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LOVE-STANZAS.

I.

They tell me health’s transparent flower glows freshly on thy

cheek, They say that in the festal hall thy looks of rapture speak; They know that boundless love is mine, but do not read my heart, And little dream their friendly words awake an inward smart.

II.

I well might weep to learn that care had blanched thy lovely brow,
And yet thine happier fate calls forth no grateful gladness now;
I judge from this sad jealous breast, and deem if thou wert true,
Thou could'st not feel a moment's mirth, nor wear that rosy hue.

III.

I should not thus forget, dear girl, that early years are bright, That hearts so young and pure as thine, are touched with holy

light, And like the fountain's crystal streams, that through spring mea

dows run, Reflect alone the fairest things that kindle in the sun.

IV.

They tell me too, that ʼmid the crowd thou hast a smile for all,
That oft upon the lowliest ear thy kindest accents fall :
And oh! I doubly mourn my fate, and breathe an envious sigh,
To think the stranger hears that voice, and meets that radiant

eye!

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V.

And yet ’tis selfish thus to grieve—'tis base to doubt thy truth,
Those looks and tones of tenderness beseem thy gentle youth,
And if thy soul of virtue's charms displays a bounteous store,
Thou need’st not, sweet one, love the less, though I must love the

more!

VI,

In fancy's trance I kiss thy brow, and clasp thee to my breast,But ah! how soon that dream departs, like sun-light in the west ! And then my path is dark as their's who wander through the

night When suddenly the fitful winds have quenched a cheering light.

VII.

And yet not wholly comfortless is home's deserted cell,
For there thy written words remain of faithful love to tell ;
And these are symbols of the soul that life's fond records save,
E'en when the hand that traced the lines is mouldering in the

grave !

VIII.

And still around my neck is hung, that last dear gift of thine,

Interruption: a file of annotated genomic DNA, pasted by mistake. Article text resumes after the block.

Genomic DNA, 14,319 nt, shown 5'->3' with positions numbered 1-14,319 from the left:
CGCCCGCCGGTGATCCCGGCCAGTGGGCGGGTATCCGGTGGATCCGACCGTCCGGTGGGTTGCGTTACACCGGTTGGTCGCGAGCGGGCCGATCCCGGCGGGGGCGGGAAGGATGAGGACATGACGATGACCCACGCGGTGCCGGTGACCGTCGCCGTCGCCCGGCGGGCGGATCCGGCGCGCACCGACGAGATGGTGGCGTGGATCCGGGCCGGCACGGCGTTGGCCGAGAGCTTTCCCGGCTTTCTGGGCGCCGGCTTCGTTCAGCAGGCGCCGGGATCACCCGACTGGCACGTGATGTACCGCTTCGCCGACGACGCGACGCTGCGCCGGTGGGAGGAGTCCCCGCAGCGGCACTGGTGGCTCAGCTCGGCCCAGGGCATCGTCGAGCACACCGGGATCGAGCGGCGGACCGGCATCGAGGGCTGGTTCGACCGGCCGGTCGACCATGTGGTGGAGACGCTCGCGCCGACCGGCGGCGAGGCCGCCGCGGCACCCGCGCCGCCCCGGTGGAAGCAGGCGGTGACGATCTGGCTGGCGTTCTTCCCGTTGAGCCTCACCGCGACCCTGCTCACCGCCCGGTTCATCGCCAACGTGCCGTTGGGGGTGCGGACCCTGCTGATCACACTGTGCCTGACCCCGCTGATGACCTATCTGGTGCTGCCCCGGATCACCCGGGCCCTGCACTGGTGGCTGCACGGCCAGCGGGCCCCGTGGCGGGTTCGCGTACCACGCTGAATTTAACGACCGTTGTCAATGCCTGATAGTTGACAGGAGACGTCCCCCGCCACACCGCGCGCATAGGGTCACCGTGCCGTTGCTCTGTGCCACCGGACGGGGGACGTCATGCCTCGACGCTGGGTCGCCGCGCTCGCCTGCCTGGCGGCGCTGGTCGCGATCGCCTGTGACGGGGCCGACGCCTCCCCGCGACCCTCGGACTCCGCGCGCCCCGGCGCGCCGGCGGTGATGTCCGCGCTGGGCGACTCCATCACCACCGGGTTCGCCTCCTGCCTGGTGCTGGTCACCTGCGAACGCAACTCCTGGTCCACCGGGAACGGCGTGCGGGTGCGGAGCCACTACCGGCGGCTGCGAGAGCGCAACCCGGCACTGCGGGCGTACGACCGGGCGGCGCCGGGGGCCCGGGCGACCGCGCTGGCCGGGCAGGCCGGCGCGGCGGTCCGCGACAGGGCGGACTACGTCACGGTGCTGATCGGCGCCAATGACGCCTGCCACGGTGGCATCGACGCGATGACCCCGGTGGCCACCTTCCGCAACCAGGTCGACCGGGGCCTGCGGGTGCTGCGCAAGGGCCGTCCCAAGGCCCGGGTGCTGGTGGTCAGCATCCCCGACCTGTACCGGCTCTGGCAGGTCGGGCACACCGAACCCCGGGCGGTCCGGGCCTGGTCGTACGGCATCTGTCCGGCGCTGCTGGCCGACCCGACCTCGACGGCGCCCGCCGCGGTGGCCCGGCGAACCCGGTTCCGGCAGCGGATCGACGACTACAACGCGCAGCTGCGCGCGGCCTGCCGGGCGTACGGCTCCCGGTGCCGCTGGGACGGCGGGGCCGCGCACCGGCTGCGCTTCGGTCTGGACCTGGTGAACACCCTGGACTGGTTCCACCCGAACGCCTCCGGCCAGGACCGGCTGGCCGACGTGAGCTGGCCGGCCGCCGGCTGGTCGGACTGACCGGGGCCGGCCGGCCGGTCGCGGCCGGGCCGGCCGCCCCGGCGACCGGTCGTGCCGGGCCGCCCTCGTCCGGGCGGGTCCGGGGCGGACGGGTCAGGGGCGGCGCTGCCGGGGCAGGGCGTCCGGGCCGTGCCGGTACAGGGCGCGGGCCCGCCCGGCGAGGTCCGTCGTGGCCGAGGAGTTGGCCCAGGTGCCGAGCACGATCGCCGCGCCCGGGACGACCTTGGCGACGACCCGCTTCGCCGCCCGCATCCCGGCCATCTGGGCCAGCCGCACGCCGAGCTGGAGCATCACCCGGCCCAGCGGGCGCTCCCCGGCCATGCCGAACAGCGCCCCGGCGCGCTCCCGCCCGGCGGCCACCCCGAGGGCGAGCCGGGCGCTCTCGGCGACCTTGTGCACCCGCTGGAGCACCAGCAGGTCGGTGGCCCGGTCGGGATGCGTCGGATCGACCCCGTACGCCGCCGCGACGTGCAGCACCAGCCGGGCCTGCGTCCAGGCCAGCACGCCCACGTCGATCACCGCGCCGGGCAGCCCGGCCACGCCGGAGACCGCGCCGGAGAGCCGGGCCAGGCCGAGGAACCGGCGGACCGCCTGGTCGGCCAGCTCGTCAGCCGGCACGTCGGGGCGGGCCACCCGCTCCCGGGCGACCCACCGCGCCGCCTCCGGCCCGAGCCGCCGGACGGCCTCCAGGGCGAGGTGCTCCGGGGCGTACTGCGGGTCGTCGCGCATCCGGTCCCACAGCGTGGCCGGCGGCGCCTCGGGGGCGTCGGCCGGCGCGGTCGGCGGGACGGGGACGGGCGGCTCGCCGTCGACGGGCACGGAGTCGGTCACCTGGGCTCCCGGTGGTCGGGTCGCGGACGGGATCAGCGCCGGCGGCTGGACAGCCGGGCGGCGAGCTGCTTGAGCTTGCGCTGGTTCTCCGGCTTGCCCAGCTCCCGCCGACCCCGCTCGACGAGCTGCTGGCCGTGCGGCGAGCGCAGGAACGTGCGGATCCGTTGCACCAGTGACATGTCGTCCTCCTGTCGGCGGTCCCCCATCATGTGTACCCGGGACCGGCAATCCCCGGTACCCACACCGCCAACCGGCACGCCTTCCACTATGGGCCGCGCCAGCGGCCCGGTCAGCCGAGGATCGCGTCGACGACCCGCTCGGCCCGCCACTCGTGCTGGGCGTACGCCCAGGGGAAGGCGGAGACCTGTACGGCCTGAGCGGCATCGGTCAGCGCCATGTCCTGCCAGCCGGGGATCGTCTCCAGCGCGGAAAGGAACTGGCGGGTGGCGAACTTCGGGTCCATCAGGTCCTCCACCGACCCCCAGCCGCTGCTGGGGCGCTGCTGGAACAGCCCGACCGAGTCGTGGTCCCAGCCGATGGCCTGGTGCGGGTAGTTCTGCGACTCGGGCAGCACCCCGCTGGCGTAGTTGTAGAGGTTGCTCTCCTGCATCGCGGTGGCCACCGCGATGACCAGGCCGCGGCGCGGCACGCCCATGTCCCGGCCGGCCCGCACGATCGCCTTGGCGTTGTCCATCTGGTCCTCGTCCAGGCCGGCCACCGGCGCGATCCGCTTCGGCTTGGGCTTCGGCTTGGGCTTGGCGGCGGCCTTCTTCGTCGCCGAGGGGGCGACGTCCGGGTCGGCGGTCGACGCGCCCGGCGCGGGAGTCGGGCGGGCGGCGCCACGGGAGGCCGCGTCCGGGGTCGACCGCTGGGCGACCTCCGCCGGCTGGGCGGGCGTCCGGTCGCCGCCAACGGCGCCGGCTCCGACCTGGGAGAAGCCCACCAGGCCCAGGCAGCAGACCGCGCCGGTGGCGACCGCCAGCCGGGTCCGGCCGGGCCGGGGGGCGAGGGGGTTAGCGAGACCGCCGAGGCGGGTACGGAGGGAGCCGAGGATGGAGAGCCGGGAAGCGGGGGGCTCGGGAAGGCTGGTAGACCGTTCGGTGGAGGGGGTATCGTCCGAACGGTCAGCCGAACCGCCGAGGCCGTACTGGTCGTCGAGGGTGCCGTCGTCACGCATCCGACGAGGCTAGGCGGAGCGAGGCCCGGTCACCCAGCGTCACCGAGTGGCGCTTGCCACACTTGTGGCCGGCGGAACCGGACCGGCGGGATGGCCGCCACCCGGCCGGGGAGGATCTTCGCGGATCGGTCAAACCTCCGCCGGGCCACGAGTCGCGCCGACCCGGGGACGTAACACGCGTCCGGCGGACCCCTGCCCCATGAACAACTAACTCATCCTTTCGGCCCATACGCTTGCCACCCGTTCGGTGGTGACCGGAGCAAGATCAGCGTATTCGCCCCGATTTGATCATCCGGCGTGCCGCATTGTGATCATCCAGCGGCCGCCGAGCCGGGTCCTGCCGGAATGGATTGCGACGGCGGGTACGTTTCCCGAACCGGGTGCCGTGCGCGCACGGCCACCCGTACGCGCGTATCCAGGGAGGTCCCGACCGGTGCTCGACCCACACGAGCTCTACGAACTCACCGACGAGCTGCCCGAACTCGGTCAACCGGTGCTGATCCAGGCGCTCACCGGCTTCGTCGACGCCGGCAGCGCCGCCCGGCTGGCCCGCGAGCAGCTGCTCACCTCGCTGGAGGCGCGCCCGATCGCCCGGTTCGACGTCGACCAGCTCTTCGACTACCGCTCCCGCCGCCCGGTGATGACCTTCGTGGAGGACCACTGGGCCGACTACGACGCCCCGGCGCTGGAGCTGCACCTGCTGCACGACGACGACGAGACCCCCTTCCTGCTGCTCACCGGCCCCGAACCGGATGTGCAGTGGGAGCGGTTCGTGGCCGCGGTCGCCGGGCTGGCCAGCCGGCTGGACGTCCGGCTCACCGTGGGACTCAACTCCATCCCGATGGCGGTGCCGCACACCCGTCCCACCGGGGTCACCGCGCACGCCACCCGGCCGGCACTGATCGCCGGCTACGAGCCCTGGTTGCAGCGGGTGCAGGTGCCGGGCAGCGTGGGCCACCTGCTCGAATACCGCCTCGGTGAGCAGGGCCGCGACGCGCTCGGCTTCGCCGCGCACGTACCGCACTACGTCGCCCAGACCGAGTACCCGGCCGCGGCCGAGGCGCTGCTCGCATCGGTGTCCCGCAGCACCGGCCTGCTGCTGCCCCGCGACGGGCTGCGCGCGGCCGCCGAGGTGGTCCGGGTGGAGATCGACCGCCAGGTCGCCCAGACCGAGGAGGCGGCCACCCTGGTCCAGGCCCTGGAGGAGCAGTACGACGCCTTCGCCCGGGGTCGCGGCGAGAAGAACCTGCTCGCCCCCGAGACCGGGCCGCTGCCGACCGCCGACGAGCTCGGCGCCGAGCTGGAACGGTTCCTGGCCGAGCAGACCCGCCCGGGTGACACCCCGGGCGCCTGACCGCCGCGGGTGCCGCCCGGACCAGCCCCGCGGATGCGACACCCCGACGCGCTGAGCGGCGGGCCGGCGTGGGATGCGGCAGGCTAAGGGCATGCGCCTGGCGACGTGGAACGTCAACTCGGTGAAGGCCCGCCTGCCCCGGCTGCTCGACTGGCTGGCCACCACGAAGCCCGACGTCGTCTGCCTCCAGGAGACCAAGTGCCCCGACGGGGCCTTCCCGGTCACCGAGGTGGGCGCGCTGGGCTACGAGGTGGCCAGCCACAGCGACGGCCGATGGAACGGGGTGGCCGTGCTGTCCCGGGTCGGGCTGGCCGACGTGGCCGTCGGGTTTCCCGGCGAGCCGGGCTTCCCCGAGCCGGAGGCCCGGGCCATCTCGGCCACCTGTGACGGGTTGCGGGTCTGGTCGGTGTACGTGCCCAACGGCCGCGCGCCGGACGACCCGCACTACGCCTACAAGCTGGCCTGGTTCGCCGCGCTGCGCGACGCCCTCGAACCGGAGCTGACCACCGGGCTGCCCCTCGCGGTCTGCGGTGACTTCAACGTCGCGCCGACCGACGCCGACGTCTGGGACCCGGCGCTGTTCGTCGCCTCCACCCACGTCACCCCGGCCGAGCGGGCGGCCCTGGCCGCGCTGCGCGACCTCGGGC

So like a fairy talisman-a spell almost divine !
I hold it in my trembling hand-I touch thy braided hair-
I do but press the secret spring—and see thy features fair !

SONNET-TO MY TWIN BOYS. Ye seem not, sweet ones, formed for human care Your dreams are tinged by heaven ;--your glad eyes meet A charm in every scene ; for all things greet The dawn of life with hues divinely fair ! llow brightly yet your laughing features wear The bloom of early joy! Your bosoms beat With no bewildering fears, -your cup is sweetThe manna of delight is melting there! Twin buds of life and love !--my hope and pride! Fair priceless jewels of a father's heart! Stars of my home! No saddening shadows hide Your beauty now. Your stainless years depart Like glittering streams that softly murmur by, Or white-winged birds that pierce the sunny sky!

SONNET.
On! now glad Nature bursts upon mine eye!
The night of care is o'er. Deep rapture thrills
My waking heart; for Life's deforming ills,
That come like shadows when the storm is nigh,
Foreboding strife, at length have floated by
And left my spirit free !- The skylark trills
His matin song; the cloud-resembling hills
In dim cerulean beauty slumbering lie,
And form the throne of Peace; the silver stream
Is sparkling in the sun-its bright waves seem
Instinct with joy; the verdant breast of earth
Teems with delight.-- The past is like a dream,
A dull trance broken by the voice of mirth,
Or grey mist scatteerd by the morning beam!

HOME-VISIONS.

[WRITTEN IN INDIA.]

1.

The skies are blue as summer seas—the plains are green and

brightThe groves are fair as Eden's bowers—the streams are liquid lightThe sun-rise bursts upon the scene, like glory on the soul, And richly round the couch of Day the twilight curtains roll.

II.

But oh! though beautiful it be, I yearn to leave the land, -
It glows not with the holier hues that tinge my native strand,
Where shadows of departed dreams still float o'er hill and grove,
And mirrored in the wanderer's heart, immortalize its love!

III. I gaze upon the stranger's face—I tread on foreign ground, And almost deem Enchantment's wand hath raised up all

around : My spirit may not mingle yet with scenes so wild and strange, And keeps in scorn of fleshly bonds its old accustomed range.

IV.

In that sweet hour when Fancy's spell inebriates the brain,
And breathing forms to phantoms turn, and lost friends live again,
Oh! what a dear delirious joy unlocks the source of tears
While like unprisoned birds we seek the haunts of happier years.

MOODS OF MIND.

I.

A SUDDEN gloom came o’er me;

A gathering throng of fears
Enshrouded all before me,

And through the mist of tears
I saw the coming years.

II.

'Tis strange how transient sorrow

Can mortal sight delude ;
To-day is dark—to-morrow

Shall no dull shade intrude
To tinge a brighter mood.

III.

I heard the low winds sighing

Above the cheerless earth,
And deem'd the hope of dying

Was all that life was worth,
And scoffed at human mirth.

IV.

From that wild dream awaking,

And through the clouds of care A mental sunshine breaking,

I marvelled how despair
Could haunt a world so fair.

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